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Towards a Game-Changing Type 1 Diabetes Vaccine

Denise-FaustmanDr. Denise Faustman, M.D, Ph.D. Exclusive Interview from the Diabetes Symposium Seminar 2016 in Boston, featuring Steve Freed, Publisher, Diabetes in Control. 

In part 3 of this exclusive interview, Dr. Faustman discusses how a cure based on the inexpensive BCG vaccine could permanently change type 1 treatment, and whether results could also apply to type 2.

Steve Freed: So, I know in the past you’ve been researching trying to find the T-cells that cause the autoimmune disease specifically for diabetes. Then if you could just keep the bucket half full.

Dr. Faustman: Tip the balance.

Steve Freed: Where does that stand in all this?

Dr. Faustman: So, one of the surprising things about the phase 1 clinical trial data was after we gave each dose of BCG, the blood was filled with dead autoreactive T-cells. These are people that are 15-20 years out from disease. So what that taught us was one, BCG was killing autoreactive cells, but it also taught us that people with long-standing type 1 diabetes have huge reservoirs of autoreactive T-cells. That’s probably because the pancreas is continually regenerating and getting bumped off by these bad T-cells. We have quite a large repertoire, numbers wise, of autoreactive T-cells even with long standing disease that need to be eliminated. So the dosing of BCG will become very important to get that balance and get rid of the majority of those cells.

Steve Freed: So, what about the time frame? When do you expect to have phase 2 completed? Obviously you can’t talk about phase 3.

Dr. Faustman: So, there will be two sets of clinical trial data coming. The next set of data that you’ll hear about, probably in the next year or so is that we went back to now follow our phase 1 subjects long-term. The data in multiple sclerosis says that the long-term changes in immune response take a while, at least with limited BCG dosing to cause permanent reversal of multiple sclerosis. So that data will probably come out the next year or so. Currently, as you know, we’re doing a phase 2 trial, we’re actively enrolling, so we’re at least 4 years off from data from that trial. Diabetes trials have traditionally not been able to budge for immune interventions, hemoglobin A1C, but that is the most respected outcome, is the outcome every type 1 diabetic wants. Most type 1 diabetics could care less about what their C-peptide levels are this week or next week. They care about, ‘how good is my blood sugar control?’ So it should probably give you a little clue that if we pick such a hard, ominous endpoint, we have great confidence that we will help to replicate what we are seeing long-term in type 1 diabetics.

Steve Freed: So, what would you like to tell medical practitioners? Where we’re at? Where we hope to go?

Dr. Faustman: So, this project’s probably also unique. This is about a 100 year old vaccine, treating people that have type 1 diabetes. Obviously there’s not much profit to make from a 100 year old vaccine that is globally dosed at a 100 million doses per year in the world. This will be a true game-changer for the financial impact of type 1 diabetes. The endgame will try to restore hemoglobin A1C with people with long-standing type 1 diabetes, better than any standard of care we have now.

Steve Freed: So, the way it looks, is if the vaccine starts to work that they’re eventually going to need booster shots?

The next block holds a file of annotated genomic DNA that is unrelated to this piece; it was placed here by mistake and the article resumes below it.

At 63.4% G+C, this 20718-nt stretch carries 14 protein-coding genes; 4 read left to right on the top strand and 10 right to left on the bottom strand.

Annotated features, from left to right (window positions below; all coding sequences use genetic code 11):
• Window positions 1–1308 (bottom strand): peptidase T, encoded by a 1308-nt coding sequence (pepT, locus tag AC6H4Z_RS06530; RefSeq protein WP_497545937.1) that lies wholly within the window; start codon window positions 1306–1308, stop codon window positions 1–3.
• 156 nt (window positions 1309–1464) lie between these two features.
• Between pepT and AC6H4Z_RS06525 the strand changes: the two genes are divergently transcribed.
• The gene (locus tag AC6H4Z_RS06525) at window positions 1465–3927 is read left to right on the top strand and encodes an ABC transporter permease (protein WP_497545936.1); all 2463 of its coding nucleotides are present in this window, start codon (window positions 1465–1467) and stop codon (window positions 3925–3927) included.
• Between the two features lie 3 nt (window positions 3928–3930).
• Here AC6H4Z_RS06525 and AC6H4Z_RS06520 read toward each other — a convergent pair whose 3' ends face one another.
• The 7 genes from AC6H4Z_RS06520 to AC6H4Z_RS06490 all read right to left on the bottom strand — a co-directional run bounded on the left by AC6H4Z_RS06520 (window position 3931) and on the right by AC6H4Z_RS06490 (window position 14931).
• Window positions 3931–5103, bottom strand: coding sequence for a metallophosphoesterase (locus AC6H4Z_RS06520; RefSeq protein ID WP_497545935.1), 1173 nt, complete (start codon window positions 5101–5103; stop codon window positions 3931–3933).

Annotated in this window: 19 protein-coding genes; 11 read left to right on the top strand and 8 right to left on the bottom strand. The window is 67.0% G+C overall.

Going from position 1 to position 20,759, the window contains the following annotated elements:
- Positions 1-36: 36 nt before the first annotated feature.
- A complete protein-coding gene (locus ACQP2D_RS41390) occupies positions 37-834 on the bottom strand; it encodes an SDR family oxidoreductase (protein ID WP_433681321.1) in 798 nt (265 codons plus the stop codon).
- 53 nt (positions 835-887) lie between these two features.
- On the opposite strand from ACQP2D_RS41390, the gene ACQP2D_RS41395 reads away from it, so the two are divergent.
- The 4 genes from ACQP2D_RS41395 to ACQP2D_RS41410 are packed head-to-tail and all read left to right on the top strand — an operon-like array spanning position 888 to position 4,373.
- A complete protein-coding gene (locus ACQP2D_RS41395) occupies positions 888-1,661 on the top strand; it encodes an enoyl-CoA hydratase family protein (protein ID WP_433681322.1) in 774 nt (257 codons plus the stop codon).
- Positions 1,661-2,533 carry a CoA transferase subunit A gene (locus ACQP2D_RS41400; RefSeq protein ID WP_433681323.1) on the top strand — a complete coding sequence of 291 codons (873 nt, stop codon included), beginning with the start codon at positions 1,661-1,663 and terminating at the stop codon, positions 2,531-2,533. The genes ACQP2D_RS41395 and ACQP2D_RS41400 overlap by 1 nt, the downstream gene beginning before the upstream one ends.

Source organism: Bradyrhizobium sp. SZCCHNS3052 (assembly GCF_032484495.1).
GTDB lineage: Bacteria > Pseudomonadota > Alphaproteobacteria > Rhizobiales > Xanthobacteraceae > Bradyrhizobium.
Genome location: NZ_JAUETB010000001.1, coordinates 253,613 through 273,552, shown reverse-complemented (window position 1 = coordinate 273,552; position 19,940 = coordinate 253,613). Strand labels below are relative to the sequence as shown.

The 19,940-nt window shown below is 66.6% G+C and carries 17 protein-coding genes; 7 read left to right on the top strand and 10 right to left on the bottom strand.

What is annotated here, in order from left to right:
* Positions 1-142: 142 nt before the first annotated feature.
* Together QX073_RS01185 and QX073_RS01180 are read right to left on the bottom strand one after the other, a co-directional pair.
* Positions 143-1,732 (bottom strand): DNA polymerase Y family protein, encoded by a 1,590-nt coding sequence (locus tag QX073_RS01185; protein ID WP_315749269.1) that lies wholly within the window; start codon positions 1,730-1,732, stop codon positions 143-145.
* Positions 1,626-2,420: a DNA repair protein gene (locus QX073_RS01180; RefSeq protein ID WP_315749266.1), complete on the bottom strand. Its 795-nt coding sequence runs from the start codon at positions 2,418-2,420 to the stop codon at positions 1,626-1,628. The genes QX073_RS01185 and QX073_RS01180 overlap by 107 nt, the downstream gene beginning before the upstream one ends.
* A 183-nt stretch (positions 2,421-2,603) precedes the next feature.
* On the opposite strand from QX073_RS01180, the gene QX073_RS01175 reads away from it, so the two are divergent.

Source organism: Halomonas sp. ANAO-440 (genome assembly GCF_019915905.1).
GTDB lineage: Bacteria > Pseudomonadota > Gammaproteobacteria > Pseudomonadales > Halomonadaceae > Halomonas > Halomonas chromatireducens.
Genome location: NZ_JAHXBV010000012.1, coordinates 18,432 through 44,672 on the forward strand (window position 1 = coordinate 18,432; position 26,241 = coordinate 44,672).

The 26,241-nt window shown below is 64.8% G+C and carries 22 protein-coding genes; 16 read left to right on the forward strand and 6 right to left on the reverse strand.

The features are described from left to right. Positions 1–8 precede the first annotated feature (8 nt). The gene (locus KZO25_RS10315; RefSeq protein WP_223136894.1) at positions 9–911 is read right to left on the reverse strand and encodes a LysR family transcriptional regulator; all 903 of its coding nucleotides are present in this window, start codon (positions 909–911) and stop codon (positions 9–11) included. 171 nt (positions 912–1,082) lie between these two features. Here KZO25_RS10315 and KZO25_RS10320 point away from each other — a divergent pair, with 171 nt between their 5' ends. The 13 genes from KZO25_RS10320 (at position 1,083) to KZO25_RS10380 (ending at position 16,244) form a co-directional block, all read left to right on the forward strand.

Dr. Faustman: Yes, that’s what we’re trying to learn in this phase 2 trial. Can we make the therapeutic effect occur at an earlier time point? It’s a hard flog doing a trial where you’re probably under-dosing, like we did in phase 1, and then having to follow people for 5 years. So in this trial, we’re trying to hurry the therapeutic effect by giving booster vaccines yearly.

Steve Freed: Will this have any effect, I know you can’t answer the question as of right now, as far as type 2 diabetes goes?

Dr. Faustman: That’s a pretty interesting question. If you had asked me a year ago, I would have said no, they’re different diseases, how could you even mix those two up? There’s recent data, mouse data I’d like to clarify because we usually work on human data and you always [give] a little bit of less credibility to mouse data, but there’s recent mouse data out of Japan that BCG in genetically obese mice lowers the blood sugar. That’s pretty interesting. Our trials are now centered on type 1 and we’ll see what answers we get but that if it held up in the population [that] would be truly amazing.

Steve Freed: I always felt that type 2 is really almost an eating disorder.

Dr. Faustman: I always think that type 1 is much easier to understand, because I think in type 2 there’s many different ways you can get type 2. Even having said that, we certainly don’t have the cure for type 1 yet. I probably should also say these are totally philanthropically supported trials because if we successfully lower blood sugar with something outrageously inexpensive, it’ll be a game-changer. So we’re very lucky to have the support of the public for these efforts.

Steve Freed: I want to thank you for your time, it certainly was interesting. I hope I can email you once in a while to get some updates.

Dr. Faustman: Sure, absolutely.

Steve Freed: What you’re doing is so important when I see these little kids with diabetes and the parents.

Dr. Faustman: The tortured parents.

Steve Freed: We’re talking about a considerable number of people, 10 million people out there, that it would be unbelievable if we can get to that point where we can say that we have a cure.

Dr. Faustman: Absolutely.

Read the rest of the interview:

Part 1: Can a 100-Year-Old Vaccine Bring Us a Cure for Type 1?
Part 2: Defeating Autoimmunity